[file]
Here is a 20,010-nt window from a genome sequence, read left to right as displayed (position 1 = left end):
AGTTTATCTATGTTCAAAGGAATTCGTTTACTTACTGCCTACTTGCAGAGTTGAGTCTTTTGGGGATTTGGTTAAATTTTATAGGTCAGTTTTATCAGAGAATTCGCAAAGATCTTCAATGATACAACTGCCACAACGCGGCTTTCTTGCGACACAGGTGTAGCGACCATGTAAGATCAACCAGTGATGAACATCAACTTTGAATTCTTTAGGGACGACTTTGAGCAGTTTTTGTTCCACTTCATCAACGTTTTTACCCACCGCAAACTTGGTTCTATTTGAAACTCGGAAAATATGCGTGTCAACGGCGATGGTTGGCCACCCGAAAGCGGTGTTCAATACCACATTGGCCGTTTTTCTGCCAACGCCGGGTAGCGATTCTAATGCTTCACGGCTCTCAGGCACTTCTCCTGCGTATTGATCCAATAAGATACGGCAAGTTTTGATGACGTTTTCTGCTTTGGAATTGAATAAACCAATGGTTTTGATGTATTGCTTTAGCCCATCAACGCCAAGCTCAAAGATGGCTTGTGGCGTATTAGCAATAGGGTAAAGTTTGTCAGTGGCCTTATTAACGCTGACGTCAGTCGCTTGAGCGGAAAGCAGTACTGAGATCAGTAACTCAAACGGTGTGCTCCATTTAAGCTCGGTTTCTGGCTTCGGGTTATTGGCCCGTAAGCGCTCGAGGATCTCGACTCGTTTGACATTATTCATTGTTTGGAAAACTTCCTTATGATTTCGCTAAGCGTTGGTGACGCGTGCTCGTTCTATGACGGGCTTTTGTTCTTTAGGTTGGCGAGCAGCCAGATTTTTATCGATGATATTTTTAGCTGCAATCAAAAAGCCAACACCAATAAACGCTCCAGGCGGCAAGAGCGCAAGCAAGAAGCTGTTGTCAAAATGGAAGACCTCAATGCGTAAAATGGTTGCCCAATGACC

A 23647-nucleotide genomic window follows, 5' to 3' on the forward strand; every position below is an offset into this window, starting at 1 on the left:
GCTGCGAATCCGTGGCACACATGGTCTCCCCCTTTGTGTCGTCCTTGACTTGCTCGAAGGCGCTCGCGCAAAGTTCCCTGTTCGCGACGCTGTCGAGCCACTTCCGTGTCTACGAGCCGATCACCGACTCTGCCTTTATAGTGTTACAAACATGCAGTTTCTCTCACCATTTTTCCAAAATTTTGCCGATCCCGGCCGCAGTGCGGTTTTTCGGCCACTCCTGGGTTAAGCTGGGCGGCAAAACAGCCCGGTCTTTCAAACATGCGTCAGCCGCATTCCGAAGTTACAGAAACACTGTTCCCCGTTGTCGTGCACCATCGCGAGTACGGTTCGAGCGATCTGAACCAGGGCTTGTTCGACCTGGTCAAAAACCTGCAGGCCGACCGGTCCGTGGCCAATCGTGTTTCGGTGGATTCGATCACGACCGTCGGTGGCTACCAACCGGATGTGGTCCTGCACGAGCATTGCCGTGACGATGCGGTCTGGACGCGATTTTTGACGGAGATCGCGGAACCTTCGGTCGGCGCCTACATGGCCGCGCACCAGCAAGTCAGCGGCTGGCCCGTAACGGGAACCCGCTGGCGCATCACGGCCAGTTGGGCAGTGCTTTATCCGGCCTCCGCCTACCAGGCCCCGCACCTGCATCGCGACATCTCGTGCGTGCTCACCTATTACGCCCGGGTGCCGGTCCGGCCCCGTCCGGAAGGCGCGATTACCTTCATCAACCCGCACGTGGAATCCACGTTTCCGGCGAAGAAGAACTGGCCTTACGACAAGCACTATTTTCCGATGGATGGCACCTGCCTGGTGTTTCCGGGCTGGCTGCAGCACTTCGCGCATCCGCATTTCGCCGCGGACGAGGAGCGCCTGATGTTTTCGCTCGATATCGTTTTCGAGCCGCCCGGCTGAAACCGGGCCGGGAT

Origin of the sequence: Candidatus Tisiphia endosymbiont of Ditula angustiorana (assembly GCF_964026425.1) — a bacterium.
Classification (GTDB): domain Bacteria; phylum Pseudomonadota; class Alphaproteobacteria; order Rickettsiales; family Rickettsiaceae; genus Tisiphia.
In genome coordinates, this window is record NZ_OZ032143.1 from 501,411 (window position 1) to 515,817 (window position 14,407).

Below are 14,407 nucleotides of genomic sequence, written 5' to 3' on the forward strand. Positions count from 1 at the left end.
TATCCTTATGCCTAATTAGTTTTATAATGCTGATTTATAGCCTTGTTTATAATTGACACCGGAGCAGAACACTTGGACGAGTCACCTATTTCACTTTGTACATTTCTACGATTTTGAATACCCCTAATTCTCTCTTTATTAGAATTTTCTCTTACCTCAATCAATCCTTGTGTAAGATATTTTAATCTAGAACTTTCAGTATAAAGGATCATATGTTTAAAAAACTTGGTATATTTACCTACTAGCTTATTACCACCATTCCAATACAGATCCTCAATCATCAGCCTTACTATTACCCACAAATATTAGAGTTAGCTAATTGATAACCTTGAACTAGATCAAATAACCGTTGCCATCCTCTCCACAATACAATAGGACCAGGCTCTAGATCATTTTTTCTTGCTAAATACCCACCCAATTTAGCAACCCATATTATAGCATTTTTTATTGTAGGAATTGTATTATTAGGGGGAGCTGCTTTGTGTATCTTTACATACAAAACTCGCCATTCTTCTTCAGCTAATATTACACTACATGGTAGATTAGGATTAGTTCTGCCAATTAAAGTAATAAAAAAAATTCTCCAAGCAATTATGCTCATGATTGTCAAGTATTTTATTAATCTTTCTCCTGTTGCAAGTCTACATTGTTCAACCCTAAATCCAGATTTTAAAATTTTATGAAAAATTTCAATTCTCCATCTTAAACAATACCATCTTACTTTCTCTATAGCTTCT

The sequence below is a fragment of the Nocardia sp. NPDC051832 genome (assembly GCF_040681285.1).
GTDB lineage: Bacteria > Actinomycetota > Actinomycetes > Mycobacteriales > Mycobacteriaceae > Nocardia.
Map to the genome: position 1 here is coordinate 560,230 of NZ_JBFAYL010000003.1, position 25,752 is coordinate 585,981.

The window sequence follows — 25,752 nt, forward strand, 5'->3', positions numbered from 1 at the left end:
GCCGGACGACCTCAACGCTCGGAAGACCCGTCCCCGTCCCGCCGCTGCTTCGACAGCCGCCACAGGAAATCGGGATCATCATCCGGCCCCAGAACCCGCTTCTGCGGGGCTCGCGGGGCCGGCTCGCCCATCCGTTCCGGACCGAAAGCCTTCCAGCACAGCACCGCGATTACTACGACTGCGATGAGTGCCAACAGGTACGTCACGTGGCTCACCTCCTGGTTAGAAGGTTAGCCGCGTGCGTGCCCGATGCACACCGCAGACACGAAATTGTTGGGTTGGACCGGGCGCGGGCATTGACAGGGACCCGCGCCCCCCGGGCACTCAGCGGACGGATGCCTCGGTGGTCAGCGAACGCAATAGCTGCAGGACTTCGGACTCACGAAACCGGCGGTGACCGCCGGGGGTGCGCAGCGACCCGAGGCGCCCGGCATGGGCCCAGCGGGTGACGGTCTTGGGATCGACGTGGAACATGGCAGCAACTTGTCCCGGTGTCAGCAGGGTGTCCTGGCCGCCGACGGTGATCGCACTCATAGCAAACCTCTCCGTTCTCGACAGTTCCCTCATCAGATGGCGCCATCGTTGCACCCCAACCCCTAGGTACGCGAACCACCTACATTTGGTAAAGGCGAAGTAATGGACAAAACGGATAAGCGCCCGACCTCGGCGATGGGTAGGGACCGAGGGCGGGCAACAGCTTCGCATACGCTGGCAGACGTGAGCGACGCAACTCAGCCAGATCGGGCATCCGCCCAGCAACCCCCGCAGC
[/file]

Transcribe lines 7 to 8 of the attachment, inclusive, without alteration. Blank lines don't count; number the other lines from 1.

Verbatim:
In genome coordinates, this window is record NZ_OZ032143.1 from 501,411 (window position 1) to 515,817 (window position 14,407).

Below are 14,407 nucleotides of genomic sequence, written 5' to 3' on the forward strand. Positions count from 1 at the left end.